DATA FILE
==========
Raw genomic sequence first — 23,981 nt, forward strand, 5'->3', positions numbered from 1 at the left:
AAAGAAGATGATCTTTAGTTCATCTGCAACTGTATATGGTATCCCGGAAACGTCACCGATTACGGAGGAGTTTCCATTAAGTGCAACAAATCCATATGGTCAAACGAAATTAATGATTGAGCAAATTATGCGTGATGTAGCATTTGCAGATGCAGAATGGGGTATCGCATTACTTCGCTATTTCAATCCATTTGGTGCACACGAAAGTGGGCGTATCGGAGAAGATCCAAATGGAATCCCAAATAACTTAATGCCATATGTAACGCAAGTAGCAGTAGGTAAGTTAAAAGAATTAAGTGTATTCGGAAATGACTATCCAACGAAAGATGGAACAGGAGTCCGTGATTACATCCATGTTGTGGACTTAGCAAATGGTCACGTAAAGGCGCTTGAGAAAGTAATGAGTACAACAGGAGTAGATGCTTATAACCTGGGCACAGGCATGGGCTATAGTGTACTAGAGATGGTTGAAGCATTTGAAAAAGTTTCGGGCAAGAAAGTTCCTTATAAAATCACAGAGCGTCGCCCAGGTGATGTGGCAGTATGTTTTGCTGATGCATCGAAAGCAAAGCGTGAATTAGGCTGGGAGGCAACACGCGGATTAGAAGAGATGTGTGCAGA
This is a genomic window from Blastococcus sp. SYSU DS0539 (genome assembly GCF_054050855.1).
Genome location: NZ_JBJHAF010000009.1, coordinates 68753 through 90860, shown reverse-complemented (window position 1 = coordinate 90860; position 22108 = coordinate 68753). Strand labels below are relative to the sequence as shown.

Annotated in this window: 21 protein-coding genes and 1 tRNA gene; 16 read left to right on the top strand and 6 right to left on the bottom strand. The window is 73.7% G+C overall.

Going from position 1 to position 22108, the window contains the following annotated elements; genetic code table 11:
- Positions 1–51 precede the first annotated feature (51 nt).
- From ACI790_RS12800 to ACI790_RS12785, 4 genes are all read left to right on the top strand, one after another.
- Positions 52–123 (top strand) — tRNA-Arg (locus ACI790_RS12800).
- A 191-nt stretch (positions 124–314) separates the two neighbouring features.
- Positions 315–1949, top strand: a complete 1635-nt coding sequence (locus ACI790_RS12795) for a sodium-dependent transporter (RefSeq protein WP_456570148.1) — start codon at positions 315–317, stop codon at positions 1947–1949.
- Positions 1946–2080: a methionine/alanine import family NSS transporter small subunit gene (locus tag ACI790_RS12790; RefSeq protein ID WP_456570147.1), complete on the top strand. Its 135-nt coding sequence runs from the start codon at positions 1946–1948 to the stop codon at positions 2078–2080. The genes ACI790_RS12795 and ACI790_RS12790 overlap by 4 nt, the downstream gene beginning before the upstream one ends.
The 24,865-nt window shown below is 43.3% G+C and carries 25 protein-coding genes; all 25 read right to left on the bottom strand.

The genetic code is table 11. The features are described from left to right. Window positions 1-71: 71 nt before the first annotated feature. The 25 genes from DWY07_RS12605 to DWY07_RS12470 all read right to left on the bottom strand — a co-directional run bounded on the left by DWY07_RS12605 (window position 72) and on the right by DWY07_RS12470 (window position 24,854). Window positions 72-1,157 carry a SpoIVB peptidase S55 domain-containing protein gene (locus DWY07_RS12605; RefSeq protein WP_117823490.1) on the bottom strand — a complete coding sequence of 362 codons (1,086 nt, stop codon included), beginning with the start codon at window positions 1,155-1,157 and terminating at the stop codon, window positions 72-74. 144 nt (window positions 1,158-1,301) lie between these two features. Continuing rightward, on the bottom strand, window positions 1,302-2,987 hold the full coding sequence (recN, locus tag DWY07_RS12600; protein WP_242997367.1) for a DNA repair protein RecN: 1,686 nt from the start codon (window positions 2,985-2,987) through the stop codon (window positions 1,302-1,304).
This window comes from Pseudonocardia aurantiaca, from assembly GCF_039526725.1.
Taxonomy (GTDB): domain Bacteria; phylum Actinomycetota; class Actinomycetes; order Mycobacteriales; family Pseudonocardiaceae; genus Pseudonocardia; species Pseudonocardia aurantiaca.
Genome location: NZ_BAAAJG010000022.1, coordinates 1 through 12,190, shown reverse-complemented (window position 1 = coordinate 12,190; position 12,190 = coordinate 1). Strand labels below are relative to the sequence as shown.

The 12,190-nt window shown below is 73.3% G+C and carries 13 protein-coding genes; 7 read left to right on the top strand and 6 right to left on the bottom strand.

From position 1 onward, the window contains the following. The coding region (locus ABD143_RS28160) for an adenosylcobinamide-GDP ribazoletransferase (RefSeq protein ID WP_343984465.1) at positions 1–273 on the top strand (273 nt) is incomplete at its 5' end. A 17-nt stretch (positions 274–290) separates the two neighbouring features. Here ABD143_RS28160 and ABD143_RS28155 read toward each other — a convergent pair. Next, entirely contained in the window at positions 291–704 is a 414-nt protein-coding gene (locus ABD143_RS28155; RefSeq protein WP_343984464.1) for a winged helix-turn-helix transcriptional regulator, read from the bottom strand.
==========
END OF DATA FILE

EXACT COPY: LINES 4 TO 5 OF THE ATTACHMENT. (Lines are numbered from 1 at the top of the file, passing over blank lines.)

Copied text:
Genome location: NZ_JBJHAF010000009.1, coordinates 68753 through 90860, shown reverse-complemented (window position 1 = coordinate 90860; position 22108 = coordinate 68753). Strand labels below are relative to the sequence as shown.

Annotated in this window: 21 protein-coding genes and 1 tRNA gene; 16 read left to right on the top strand and 6 right to left on the bottom strand. The window is 73.7% G+C overall.